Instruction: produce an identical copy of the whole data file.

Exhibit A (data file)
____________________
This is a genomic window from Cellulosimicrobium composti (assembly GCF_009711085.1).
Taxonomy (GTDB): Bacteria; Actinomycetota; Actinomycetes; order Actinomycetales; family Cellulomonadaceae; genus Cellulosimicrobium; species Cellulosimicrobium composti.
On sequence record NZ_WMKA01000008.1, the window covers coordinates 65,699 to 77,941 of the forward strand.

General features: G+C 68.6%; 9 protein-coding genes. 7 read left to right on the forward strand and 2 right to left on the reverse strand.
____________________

This is a genomic window from Cellulosimicrobium composti (assembly GCF_009711085.1).
Taxonomy (GTDB): Bacteria; Actinomycetota; Actinomycetes; order Actinomycetales; family Cellulomonadaceae; genus Cellulosimicrobium; species Cellulosimicrobium composti.
On sequence record NZ_WMKA01000008.1, the window covers coordinates 65,699 to 77,941 of the forward strand.

General features: G+C 68.6%; 9 protein-coding genes. 7 read left to right on the forward strand and 2 right to left on the reverse strand.